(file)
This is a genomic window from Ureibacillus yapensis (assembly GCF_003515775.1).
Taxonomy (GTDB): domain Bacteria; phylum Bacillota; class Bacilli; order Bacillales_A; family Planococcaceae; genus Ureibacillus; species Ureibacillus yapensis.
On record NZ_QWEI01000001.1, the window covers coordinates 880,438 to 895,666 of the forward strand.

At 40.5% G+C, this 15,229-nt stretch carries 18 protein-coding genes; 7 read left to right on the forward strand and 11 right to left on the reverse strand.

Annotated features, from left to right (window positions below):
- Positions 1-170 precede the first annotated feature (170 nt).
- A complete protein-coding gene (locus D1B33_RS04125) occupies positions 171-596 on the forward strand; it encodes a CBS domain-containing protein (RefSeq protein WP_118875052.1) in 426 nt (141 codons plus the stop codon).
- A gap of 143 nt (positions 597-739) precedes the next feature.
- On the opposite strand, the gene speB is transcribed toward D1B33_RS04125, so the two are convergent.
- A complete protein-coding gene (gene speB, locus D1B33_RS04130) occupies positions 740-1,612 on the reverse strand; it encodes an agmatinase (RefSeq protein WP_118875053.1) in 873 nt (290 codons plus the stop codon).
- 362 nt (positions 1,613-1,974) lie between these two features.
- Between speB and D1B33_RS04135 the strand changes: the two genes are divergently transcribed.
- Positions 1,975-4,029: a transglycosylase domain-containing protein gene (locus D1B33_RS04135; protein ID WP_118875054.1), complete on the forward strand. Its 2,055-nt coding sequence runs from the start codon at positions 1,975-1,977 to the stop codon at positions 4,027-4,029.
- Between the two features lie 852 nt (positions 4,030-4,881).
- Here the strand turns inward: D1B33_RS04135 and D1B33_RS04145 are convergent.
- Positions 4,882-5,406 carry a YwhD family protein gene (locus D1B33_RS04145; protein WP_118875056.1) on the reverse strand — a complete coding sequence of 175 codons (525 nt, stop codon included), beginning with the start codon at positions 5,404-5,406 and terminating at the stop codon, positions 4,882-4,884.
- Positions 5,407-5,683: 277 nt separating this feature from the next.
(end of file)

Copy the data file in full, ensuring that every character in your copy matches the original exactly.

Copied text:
This is a genomic window from Ureibacillus yapensis (assembly GCF_003515775.1).
Taxonomy (GTDB): domain Bacteria; phylum Bacillota; class Bacilli; order Bacillales_A; family Planococcaceae; genus Ureibacillus; species Ureibacillus yapensis.
On record NZ_QWEI01000001.1, the window covers coordinates 880,438 to 895,666 of the forward strand.

At 40.5% G+C, this 15,229-nt stretch carries 18 protein-coding genes; 7 read left to right on the forward strand and 11 right to left on the reverse strand.

Annotated features, from left to right (window positions below):
- Positions 1-170 precede the first annotated feature (170 nt).
- A complete protein-coding gene (locus D1B33_RS04125) occupies positions 171-596 on the forward strand; it encodes a CBS domain-containing protein (RefSeq protein WP_118875052.1) in 426 nt (141 codons plus the stop codon).
- A gap of 143 nt (positions 597-739) precedes the next feature.
- On the opposite strand, the gene speB is transcribed toward D1B33_RS04125, so the two are convergent.
- A complete protein-coding gene (gene speB, locus D1B33_RS04130) occupies positions 740-1,612 on the reverse strand; it encodes an agmatinase (RefSeq protein WP_118875053.1) in 873 nt (290 codons plus the stop codon).
- 362 nt (positions 1,613-1,974) lie between these two features.
- Between speB and D1B33_RS04135 the strand changes: the two genes are divergently transcribed.
- Positions 1,975-4,029: a transglycosylase domain-containing protein gene (locus D1B33_RS04135; protein ID WP_118875054.1), complete on the forward strand. Its 2,055-nt coding sequence runs from the start codon at positions 1,975-1,977 to the stop codon at positions 4,027-4,029.
- Between the two features lie 852 nt (positions 4,030-4,881).
- Here the strand turns inward: D1B33_RS04135 and D1B33_RS04145 are convergent.
- Positions 4,882-5,406 carry a YwhD family protein gene (locus D1B33_RS04145; protein WP_118875056.1) on the reverse strand — a complete coding sequence of 175 codons (525 nt, stop codon included), beginning with the start codon at positions 5,404-5,406 and terminating at the stop codon, positions 4,882-4,884.
- Positions 5,407-5,683: 277 nt separating this feature from the next.